As far as the legal function that you manage directly in Greece is concerned, what types of legal work keep you busiest?

E.S.: We mostly do contractual work, drafting, reviewing, and negotiating agreements of all kinds. As Upstream has a wide geographical footprint, and is active in over 50 markets, from Brazil to Vietnam, we make sure we get thorough legal advice on the regulatory environment in each country by coordinating with outside counsel. We also handle day-to-day corporate matters for the headquarters as well as all the subsidiaries, although we outsource complex transactional work.  

Other than that, we work closely with Finance and Human Resources on all day-to-day matters from the opening of a bank account to helping with obtaining visas. Never a dull day! 


For a company working in your field, data protection is probably a critical aspect. Does this influence your work at all or is it something that you leave to the tech team to worry about?

E.S.: A little bit of both: I tell the tech team what our obligations are and they find the appropriate security measures to comply with them, and to ensure that our technology platform that handles over 10 billion interactions a year meets these requirements.

Having reached over 1 billion consumers, and engaged over 200 million users around the world, we take data protection very seriously indeed. The fact that we are able to consistently deliver the highest engagement rates in the industry reflects our commitment to privacy protection. We have always been very careful, and as a result we have never had any issues. However, with the EU General Data Protection Regulation coming on, we will need to overhaul our policies to make sure they are up to speed. We have certainly planned to invest time and effort into this.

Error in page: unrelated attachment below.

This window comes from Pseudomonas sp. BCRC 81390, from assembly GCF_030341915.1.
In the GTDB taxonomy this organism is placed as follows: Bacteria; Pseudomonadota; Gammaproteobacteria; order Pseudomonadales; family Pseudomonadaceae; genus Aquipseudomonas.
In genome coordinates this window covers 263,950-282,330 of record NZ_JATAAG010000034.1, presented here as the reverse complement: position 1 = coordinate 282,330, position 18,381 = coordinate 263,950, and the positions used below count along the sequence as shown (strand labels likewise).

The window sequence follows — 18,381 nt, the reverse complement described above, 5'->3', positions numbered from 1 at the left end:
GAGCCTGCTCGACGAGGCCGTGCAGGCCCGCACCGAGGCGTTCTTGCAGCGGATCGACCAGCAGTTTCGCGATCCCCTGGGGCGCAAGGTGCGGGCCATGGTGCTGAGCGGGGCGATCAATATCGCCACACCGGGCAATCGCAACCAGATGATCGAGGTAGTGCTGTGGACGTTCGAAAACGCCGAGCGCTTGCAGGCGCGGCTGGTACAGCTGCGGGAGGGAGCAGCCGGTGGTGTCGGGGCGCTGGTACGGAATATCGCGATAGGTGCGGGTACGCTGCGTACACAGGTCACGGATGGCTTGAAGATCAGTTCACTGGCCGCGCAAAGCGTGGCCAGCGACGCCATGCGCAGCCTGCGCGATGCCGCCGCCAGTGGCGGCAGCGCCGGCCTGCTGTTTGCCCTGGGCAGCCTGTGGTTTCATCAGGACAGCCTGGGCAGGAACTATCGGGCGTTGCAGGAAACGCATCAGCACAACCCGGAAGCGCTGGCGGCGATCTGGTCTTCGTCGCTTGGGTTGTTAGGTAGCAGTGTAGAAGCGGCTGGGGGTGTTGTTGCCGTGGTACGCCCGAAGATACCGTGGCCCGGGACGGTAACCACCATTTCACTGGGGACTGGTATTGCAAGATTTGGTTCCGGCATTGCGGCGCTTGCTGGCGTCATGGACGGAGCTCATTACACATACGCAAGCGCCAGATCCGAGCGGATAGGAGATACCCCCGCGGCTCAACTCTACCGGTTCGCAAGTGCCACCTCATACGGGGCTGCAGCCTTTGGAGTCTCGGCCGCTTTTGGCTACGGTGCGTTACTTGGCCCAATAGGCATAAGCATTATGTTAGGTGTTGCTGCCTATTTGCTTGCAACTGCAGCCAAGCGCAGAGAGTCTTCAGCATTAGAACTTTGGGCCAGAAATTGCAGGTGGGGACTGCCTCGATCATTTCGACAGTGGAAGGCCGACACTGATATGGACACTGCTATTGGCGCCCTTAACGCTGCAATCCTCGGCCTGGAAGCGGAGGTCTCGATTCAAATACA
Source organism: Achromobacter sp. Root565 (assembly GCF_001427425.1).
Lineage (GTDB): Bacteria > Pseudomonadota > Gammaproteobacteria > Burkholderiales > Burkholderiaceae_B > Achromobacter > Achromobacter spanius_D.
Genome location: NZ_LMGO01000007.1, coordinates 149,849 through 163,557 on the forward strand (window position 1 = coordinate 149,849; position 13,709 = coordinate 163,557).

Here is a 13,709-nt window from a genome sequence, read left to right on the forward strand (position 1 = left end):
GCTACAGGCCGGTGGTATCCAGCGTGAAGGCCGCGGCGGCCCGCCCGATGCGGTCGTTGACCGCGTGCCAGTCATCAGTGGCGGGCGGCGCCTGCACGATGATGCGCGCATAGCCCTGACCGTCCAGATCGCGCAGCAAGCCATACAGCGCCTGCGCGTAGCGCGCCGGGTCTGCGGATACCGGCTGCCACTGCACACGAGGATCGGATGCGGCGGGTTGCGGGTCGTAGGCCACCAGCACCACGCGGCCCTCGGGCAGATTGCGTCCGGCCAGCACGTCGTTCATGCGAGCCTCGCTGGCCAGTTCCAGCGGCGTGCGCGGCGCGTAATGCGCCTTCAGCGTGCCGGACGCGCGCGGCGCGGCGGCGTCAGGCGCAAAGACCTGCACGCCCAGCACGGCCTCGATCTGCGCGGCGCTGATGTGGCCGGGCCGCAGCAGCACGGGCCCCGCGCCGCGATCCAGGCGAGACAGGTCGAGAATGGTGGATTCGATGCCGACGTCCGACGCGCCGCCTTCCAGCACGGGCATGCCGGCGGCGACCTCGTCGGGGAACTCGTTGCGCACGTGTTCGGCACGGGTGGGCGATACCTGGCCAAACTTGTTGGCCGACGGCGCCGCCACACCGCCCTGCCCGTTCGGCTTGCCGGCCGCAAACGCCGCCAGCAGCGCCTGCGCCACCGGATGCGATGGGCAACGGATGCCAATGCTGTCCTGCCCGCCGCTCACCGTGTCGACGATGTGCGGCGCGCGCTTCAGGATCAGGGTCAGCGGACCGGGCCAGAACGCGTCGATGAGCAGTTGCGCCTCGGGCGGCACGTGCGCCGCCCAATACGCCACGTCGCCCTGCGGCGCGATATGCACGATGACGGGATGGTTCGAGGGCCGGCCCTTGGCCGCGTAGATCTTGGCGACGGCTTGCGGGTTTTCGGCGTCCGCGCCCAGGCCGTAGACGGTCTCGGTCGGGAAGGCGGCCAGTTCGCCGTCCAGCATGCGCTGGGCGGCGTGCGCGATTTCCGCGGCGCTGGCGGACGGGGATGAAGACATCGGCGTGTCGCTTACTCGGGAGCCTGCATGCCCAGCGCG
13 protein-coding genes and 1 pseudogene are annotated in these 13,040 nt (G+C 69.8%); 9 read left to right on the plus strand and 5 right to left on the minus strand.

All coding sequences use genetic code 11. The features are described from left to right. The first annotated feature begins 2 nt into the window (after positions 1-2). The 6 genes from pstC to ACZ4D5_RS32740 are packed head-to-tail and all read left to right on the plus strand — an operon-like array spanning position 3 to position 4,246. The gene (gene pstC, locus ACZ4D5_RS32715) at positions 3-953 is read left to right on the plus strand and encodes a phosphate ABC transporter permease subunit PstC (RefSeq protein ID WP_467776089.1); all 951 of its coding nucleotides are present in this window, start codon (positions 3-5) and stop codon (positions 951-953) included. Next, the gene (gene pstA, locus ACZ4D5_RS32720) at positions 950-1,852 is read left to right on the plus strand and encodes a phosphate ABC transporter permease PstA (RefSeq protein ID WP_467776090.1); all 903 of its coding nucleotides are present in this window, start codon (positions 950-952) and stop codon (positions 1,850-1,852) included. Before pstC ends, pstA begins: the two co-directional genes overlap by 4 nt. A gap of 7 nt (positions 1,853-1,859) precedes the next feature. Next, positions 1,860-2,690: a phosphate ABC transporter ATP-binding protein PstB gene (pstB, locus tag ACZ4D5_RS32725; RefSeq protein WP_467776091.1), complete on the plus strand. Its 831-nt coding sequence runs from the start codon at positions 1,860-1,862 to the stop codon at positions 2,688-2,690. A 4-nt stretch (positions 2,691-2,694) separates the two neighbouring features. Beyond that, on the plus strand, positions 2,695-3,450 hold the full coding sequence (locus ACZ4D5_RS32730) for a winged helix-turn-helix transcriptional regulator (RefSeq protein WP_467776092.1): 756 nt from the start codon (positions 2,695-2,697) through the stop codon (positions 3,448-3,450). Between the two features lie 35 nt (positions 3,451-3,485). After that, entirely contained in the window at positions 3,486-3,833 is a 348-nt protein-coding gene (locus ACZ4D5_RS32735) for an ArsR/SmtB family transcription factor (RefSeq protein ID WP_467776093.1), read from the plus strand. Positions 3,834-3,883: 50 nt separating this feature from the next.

When you need to outsource legal work, what is the main criteria you use to select what external counsel you will use?

E.S.: As there are only three of us in the Legal Department, we do outsource specialized legal work quite often. There is no single criterion, but rather a combination of several: expertise, responsiveness, professionalism, business acumen. It is essential that counsel gives relevant advice, taking into consideration both commercial and business aspects. Last but not least, value for money is always important, as is keeping within budget. 


After working with a law firm on a specific project, what are the main KPIs which you analyze to review the collaboration?

E.S.: Like I said, it’s a small department that is still evolving, so there are no strict KPIs. Instead, we review the firm’s overall performance. A key question is whether the firm gave timely, practical, and value-added advice, and whether they were responsive. I also appreciate it when counsel shows a constructive attitude vis-à-vis the issue at hand, especially in the context of corporate transactions and contract negotiations. 


On the lighter side, what is your favorite item in your office? 

E.S.: The global map that hangs on the wall. It is very exciting to see where the next project is, e.g. Mozambique or Peru. I have improved a lot in geography in the last five years! 

This Article was originally published in Issue 2.5. of the CEE Legal Matters Magazine. If you would like to receive a hard copy of the magazine, you can subscribe here.

Last modified onMonday, 21 December 2015 15:16